Harold C. Mason, retired battalion chief for Baltimore fire communications, dies

During the 2001 Howard Street Tunnel fire, Mr. Mason ran the fire command post.

Harold Claude Mason Jr., a retired Baltimore City Fire Department battalion chief who headed the fire communications bureau, died of chronic obstructive pulmonary disease Jan. 27 at his Owings Mills home.

He was 72.

Born in Baltimore and raised on Brunt Street in West Baltimore, he was the son of Harold Mason, a Baltimore Transit Co. driver, and his wife, Grace.

He was a 1959 graduate of City College, where he played clarinet in the school band. After graduation he joined the Air Force and was assigned to posts in Texas, Greenland and Vietnam.

Family members said that an uncle, Charles Thomas, a pioneering African-American member of the Baltimore City Fire Department, encouraged Mr. Mason to join the fire service. He completed his training at the Baltimore City Fire Academy and joined the department.

After serving at various locations, he became a battalion chief in the fire communications office.

"He worked his way up," said James Crockett, a former president of the Board of Fire Commissioners. "He became the first African-American battalion chief for communications.

"He trained a lot of men and women in the service. When he was training, he'd always say, 'Study that book,'" said Mr. Crockett, in reference to training manuals.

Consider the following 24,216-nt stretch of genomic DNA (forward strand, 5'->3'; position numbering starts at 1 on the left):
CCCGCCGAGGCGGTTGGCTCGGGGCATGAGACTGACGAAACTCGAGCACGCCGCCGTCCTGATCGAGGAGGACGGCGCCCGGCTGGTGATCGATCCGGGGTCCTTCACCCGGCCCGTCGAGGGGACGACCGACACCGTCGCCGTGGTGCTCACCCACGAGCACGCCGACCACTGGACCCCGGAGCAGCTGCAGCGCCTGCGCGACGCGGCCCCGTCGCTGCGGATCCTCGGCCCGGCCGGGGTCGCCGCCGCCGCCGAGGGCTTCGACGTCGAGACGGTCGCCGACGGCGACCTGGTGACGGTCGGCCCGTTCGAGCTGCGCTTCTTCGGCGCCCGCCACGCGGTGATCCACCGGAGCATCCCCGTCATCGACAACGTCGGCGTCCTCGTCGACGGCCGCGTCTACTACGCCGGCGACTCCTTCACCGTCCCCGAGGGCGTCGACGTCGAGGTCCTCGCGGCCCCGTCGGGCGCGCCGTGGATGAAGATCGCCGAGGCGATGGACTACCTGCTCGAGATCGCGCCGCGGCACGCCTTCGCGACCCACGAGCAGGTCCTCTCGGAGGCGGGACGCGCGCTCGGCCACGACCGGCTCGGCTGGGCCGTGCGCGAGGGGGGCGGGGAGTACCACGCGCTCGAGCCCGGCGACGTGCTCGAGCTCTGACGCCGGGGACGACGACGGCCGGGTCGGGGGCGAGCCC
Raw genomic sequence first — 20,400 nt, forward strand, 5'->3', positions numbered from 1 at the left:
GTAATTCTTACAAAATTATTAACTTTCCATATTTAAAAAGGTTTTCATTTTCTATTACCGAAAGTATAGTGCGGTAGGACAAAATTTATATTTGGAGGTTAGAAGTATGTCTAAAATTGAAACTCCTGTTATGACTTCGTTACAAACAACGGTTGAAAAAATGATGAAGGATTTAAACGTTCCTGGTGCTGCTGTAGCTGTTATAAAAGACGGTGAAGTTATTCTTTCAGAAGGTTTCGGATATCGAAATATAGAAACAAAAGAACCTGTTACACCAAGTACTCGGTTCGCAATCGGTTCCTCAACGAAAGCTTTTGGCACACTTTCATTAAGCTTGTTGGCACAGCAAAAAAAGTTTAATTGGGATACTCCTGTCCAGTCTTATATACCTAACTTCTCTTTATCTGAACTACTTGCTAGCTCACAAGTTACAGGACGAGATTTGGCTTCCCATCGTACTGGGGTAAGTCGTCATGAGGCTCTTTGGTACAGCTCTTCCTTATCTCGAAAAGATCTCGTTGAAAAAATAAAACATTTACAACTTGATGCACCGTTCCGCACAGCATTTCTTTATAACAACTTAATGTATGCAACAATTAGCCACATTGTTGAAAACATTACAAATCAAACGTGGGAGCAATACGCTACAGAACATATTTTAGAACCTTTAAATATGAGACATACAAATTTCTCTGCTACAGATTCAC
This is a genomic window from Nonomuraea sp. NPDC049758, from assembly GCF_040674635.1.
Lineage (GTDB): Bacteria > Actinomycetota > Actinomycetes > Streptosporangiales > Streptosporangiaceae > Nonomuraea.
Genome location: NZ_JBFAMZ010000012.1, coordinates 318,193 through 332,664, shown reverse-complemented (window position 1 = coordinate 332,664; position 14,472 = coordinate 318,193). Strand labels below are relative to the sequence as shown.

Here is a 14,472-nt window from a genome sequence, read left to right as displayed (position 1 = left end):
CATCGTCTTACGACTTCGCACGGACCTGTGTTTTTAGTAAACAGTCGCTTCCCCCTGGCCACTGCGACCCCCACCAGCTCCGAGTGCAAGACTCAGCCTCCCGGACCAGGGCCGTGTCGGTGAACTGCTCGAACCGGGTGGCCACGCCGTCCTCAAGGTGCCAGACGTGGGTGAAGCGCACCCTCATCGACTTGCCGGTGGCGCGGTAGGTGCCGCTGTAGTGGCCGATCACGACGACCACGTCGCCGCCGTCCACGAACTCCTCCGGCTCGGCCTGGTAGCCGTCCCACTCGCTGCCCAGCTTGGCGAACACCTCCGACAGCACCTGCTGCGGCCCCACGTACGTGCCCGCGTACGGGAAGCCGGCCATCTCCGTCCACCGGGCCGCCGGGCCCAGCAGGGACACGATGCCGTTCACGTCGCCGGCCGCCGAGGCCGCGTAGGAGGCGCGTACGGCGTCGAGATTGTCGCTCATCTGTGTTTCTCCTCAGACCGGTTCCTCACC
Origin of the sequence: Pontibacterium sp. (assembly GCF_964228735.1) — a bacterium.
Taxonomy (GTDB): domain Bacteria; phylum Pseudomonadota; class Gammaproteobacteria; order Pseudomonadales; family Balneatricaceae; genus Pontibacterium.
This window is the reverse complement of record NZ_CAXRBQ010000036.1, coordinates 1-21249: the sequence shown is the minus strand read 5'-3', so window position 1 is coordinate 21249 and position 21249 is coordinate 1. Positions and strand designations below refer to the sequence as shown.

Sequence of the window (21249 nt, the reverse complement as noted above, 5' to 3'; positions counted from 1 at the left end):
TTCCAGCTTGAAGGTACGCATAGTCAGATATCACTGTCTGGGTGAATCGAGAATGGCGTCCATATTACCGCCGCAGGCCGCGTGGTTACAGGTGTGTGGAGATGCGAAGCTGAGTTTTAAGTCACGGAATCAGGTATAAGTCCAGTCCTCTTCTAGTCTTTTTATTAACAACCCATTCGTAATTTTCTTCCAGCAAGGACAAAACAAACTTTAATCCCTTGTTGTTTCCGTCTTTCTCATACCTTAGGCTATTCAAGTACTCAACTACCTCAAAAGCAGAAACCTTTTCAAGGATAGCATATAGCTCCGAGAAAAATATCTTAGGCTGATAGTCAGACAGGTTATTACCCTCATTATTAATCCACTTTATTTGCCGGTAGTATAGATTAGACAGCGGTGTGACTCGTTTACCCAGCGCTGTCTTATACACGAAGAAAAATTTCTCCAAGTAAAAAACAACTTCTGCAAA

During the July 2001 CSX railroad fire in the Howard Street Tunnel, Mr. Mason ran the command post on Lombard Street.

"The white hat never looked better than it did on him," said his wife, Dr. Donna Minor Mason, a dentist.

"He was dedicated to his work and respected all, regardless of race or gender," she said. "He often said, 'I am protecting the lives and property of the citizens of Baltimore City.' He was proud of his achievements."

Mr. Mason belonged to professional organizations including the Vulcan Blazers in Baltimore and the International Association of Black Professional Firefighters, Northeast Region.

"He was sharp-witted and was a devoted friend," his wife said. "He liked to hold court in the Vulcan Blazers Hall."

Mr. Mason traveled widely and attended fire department conferences. He was a mentor to younger African-American firefighters.

"He was easy to approach when there was a problem, and he had a scholar's knowledge of issues," his wife said. "He absolutely loved to be asked his view on something."

He often met with members of other fire departments and transported them to the National Fire Academy in Emmitsburg.

She said he frequently brought walkie-talkies and radio scanners home to stay in touch with the department during his off hours.

After he retired in 2006, he was a regular at a Wednesday breakfast club of fellow firefighters.

"Harold could liven up any social setting," his wife said. She recalled that her husband, with friends James "Earl" Alston and Tony Evassar Eaton, founded the Parliament Club, a social organization.

He was a devotee of the Baltimore Ravens and MSNBC political shows, and collected models of firefighting apparatus. Mr. Mason also attended jazz festivals in the United States and Canada with friends.

"He was a Dave Brubeck fan," said his wife. "He loved Nina Simone and Miles Davis, too."

Services will be held at 10:30 a.m. Monday at Epworth United Methodist Church, 3317 St. Luke's Lane.

In addition to his wife of 24 years; survivors include two daughters, Joy Marena Mason of Baltimore and Nicole James of Zanesville, Ohio; a son, Irvin Johnson of Baltimore; his parents; two brothers, Dennis Mason of Baltimore and Kevin Mason of New York City; and five grandchildren.


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